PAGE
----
Wednesday, September 24, 2014

Bird-brained Advice for Writing: Part II - Paying Attention

            When my cousin Jerry found out I’d written a book, he said, “I was going write a book one time. But I got to page ten and couldn’t think of anything else to say.”
            I’ve been there. But now I can solve this dilemma in two words: Pay attention.
            Many of my author friends have lamented that they’d rather write a three hundred-page novel than a one-page synopsis. Ditto for me. That’s because without the story’s juicy details, a synopsis can be as dry as the white meat on an overcooked turkey. So where do we get all those wonderful details? By paying attention.
            As far as I’m concerned, one of the perks of being a writer—and you can claim that title regardless of where you are in the journey—is sharpening the skill of observation. Writing increases the ability to look for and recognize the details that make people or events or surroundings unique and interesting. As Anne Lamott puts it in bird by bird..., “If you start to look around, you will start to see.” Maybe you’ll start to see that it’s that slightly crooked front tooth that makes a smile so engaging. Or maybe you'll notice that the nandina bush you'd given up for dead is sprouting a few green leaves at its base. 
            Paying attention isn’t limited to what we see. Quite frequently I catch myself in a restaurant or in a line with my ear slightly leaning toward a nearby conversation. This isn’t eavesdropping. It’s research. Listening closely to conversations, wherever they occur, can alert you to the distinctions of voices, accents, speech patterns, and even mannerisms people use while talking (not to mention some interesting subject matter). Lois Lowry incorporates details such as these so skillfully in her Gooney Bird Greene series that soon the reader knows which character is speaking even before he is identified in the speaker tag. Listening extends beyond conversations. Pay attention to the sounds of nature, of music, of machinery, of windchimes.... Pay attention to the lovely and the harsh, the symphonies as well as the cacophonies.  
            Details can be gleaned from paying attention with all the senses. And they can be gleaned when paying attention when we’re reading. Some folks might consider me a snob for saying this, but I honestly do enjoy some books as much as for the way they’re written as for the plot or theme. I agree that description shouldn’t take a reader out of the story. But when skillfully done, descriptive details can plunge us more deeply into it, even when we pause and re-read a passage because it resonates with us. Of course, I’m not saying copy what another author has written and claim it as your own. But learn her technique. When you’re enjoying a particular line or passage, stop and ask yourself what makes it so enjoyable. What makes it stand out--the writer’s precise word choice, his candor, his ability to mix the ridiculous with the sublime and elicit a laugh?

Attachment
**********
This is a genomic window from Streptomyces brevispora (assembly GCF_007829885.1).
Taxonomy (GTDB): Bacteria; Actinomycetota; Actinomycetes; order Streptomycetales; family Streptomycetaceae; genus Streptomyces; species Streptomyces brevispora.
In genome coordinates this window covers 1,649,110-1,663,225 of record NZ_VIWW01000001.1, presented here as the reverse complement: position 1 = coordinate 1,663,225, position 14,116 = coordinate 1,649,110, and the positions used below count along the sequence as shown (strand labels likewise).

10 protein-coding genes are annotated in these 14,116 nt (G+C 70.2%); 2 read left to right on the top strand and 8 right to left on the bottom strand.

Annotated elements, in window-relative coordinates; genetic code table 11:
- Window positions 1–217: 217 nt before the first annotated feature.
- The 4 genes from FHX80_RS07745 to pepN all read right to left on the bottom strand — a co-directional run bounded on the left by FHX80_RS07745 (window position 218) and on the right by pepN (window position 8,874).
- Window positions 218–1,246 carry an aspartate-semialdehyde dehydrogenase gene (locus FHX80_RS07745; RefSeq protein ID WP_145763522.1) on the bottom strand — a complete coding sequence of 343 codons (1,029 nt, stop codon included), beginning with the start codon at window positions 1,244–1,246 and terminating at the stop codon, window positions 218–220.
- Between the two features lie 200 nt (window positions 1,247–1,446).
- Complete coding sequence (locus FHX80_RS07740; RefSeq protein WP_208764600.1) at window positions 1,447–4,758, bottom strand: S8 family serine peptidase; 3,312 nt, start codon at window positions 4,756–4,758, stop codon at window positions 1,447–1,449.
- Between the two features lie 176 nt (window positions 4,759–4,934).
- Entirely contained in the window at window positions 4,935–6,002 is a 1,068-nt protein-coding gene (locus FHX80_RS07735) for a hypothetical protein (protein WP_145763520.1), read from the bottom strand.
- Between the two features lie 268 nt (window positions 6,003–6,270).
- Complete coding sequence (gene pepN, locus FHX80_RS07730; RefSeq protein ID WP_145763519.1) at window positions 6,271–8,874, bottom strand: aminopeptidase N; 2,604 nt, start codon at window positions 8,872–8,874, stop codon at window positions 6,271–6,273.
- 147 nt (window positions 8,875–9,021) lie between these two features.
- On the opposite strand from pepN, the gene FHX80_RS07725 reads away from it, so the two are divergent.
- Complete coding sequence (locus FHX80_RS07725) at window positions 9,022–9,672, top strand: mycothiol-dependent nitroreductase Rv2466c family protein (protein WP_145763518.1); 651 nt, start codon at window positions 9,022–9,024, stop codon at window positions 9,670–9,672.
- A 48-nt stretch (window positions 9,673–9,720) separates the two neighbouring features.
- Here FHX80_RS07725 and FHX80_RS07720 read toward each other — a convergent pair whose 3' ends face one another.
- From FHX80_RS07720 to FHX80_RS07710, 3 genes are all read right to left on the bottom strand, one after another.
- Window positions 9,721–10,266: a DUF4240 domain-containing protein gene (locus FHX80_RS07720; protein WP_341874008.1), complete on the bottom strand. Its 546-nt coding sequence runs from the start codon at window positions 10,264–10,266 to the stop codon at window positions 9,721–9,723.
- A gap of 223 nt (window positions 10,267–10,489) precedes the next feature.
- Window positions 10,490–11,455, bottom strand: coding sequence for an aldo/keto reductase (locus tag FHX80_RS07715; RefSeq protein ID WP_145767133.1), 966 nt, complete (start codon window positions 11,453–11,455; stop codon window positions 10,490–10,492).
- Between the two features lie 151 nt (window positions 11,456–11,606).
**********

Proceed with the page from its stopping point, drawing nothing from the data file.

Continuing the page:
A final, very practical word of advice about paying attention: As soon as you gather a great detail, write it down. I’m currently trying to train myself to carry pen and pad with me at all times because I’ve lost more good material to bad memory than I have to computer failure. Lamott says she never goes anywhere—even to walk her dog—without a pen and an index card. These days, those more technically savvy probably rely on phones or tablets, but I’m not to that point. Whatever works for you, use it. Just remember: Write. It. Down.
            Remember what I said about a line or passage that strongly resonates with us? This one from bird by bird...did it for me: “There is ecstasy in paying attention.” Amen.   

4 comments:

  1. Can't get better advice than "write it down!" Even when I can remember ideas or concepts down the road, I often lose the turn of phrase that made the idea unique. I keep meaning to figure out how to record on my phone because so many ideas pop in my head while I'm driving. And I try to write them down - NOT good!

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    1. No, Shel, I wouldn't advise writing while driving. Can't be much different than texting. :-) I've thought about using my phone also to record my ideas. Might try to develop that habit, although that would probably also be distracting while driving. Maybe we'll just have to hire a chauffeur!

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  2. I've been paying attention to descriptions lately--and I'm one of those lazy readers who often don't. I have taken note of several books that employ description in a way that holds my attention and make it integral to the story: Alphabet of Dreams and Shadow Spinner, by Oregon author Susan Fletcher, and The Man on a Donkey by H.F.M. Prescott.

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    1. Mama Bird, it took me a while to train myself to slow down and appreciate the writing as well as the story. Maybe the fact that I have more time to read now has something to do with it!

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